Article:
2024 Jansky Fellows Awarded

As a part of its central mission to nurture and inspire the next generation of radio astronomers, the National Science Foundation’s National Radio Astronomy Observatory (NRAO) has selected two outstanding early career professionals for its 2024 Jansky Fellowship. 

The Jansky Fellowship encourages early career astronomy and engineering professionals to pursue their personal research interests through the lens of radio astronomy, and with the support of NRAO’s observatories and research and engineering resources. Appointed for two years, with the opportunity to renew for a third year, Jansky Fellows develop broad skill sets and establish themselves as innovative, independent research scientists and engineers, and top leaders in the field by deepening their understanding of radio astronomy while collaborating with NRAO scientific staff and their colleagues in the global astrophysics community. 

Adam Dong 

Adam Dong earned a bachelor’s degree in engineering in 2015 and a bachelor of science degree in physics in 2017, both from the University of Auckland. He is currently a Ph.D. candidate in astronomy at the University of British Columbia. Adam’s expertise is in characterizing pulsars and Fast Radio Bursts. Using the immense field of view and the large collection area of the Canadian Hydrogen Mapping Experiment (CHIME) telescope, he has led the effort to conduct the largest survey of single pulses from pulsars to date. Adam is also interested in the effects of satellite constellations on current and future-generation radio telescopes. As a Jansky Fellow at Green Bank Observatory in Green Bank, West Virginia, Adam will integrate data from CHIME, the CHIME outriggers, the Green Bank Telescope, and other observatories to explore the new landscape of large fields of view in conjunction with high astrometric precision.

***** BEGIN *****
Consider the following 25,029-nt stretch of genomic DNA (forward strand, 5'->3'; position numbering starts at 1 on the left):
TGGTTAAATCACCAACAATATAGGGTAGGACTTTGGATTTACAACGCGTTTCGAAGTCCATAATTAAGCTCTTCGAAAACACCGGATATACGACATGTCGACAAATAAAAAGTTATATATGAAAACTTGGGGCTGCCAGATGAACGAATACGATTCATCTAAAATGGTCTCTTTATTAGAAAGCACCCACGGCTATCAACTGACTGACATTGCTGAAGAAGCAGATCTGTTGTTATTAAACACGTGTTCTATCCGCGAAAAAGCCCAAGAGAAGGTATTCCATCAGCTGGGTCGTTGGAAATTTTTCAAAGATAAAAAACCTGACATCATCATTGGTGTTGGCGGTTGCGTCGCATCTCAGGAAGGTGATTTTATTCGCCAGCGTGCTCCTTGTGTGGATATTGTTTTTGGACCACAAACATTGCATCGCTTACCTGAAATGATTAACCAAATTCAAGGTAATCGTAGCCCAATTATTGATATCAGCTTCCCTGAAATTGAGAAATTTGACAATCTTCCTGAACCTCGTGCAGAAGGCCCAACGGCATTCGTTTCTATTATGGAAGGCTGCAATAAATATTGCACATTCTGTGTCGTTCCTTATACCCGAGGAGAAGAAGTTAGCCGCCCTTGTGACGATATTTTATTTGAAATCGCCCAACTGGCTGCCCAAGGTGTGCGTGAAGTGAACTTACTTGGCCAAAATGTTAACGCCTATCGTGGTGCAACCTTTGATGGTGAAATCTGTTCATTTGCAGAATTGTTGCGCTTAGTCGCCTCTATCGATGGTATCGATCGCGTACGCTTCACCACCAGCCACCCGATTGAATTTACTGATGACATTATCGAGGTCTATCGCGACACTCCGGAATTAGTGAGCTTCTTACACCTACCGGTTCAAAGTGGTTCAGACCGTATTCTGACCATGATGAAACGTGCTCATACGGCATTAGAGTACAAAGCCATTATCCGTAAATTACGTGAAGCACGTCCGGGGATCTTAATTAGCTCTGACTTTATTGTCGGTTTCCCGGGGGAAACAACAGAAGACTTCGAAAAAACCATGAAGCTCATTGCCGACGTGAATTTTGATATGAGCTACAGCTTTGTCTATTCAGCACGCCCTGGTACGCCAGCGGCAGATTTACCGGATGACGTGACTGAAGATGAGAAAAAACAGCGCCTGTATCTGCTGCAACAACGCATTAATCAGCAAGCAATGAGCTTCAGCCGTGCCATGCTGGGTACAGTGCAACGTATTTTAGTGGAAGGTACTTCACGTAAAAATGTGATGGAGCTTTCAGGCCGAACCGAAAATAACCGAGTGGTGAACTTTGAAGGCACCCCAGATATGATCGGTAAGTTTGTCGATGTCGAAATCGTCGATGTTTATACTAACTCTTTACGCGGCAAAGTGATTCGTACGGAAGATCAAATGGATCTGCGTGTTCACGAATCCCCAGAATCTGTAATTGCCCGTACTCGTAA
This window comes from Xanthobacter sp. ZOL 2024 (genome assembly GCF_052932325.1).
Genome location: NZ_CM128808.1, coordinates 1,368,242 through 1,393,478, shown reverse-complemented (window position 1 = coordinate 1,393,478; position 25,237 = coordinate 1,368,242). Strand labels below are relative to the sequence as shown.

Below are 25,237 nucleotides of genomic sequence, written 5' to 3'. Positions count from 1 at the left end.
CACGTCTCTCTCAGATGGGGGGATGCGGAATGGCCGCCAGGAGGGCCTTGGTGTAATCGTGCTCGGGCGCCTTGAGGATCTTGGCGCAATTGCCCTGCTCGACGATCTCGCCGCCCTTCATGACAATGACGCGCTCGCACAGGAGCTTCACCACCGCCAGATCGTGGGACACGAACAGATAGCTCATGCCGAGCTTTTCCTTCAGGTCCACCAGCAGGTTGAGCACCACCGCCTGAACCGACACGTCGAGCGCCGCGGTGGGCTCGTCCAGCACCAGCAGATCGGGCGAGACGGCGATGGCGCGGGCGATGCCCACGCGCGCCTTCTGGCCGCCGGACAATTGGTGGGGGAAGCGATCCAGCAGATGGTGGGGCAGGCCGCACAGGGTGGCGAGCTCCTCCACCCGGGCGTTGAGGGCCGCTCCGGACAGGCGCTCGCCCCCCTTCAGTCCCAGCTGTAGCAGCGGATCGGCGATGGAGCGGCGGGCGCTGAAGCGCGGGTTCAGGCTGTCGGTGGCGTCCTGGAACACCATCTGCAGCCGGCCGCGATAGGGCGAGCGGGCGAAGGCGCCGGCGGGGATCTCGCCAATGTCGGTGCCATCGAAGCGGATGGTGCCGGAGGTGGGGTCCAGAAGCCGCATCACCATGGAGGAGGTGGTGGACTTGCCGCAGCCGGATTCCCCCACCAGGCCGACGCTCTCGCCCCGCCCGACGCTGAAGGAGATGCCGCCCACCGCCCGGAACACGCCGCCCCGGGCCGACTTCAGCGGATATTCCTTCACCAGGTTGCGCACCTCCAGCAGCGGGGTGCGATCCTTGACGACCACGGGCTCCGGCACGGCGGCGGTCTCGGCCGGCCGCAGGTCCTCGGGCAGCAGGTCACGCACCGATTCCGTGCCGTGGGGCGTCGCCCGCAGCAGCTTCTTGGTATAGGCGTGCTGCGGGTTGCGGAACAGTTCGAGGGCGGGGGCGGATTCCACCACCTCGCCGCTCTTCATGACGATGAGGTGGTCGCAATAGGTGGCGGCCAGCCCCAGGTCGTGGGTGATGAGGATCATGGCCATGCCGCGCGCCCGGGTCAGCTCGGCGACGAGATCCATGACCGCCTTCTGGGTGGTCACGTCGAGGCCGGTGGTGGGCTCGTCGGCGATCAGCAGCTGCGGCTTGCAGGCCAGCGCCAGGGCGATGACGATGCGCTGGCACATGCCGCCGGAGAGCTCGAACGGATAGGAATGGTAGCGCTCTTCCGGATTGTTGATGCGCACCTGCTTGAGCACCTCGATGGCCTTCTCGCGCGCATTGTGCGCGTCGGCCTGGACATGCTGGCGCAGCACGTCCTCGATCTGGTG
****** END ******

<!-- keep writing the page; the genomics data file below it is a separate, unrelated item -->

Kyle Massingill

Kyle Massingill earned his undergraduate degree in physics at the University of Arizona, where he worked on the Event Horizon Telescope (EHT). He is currently a  Ph.D. candidate in astrophysics at Arizona State University, where he has focused on millimeter-wave filter-bank design, simulation, and testing. Kyle has integrated his filter-banks into novel weather sensors that are being tested on high-altitude balloons. Kyle has also worked on multiple extragalactic astronomy analysis projects, focusing on using ALMA data to survey high redshift galaxies. He is currently researching quasars to explore how feedback could be regulating galaxy evolution. As a Jansky fellow, at NRAO in Socorro, New Mexico, Kyle will use his interdisciplinary experience to contribute to calibration strategies for ngVLA and further his scientific research into quasars.

The National Radio Astronomy Observatory (NRAO) is a facility of the National Science Foundation, operated under a cooperative agreement by Associated Universities, Inc.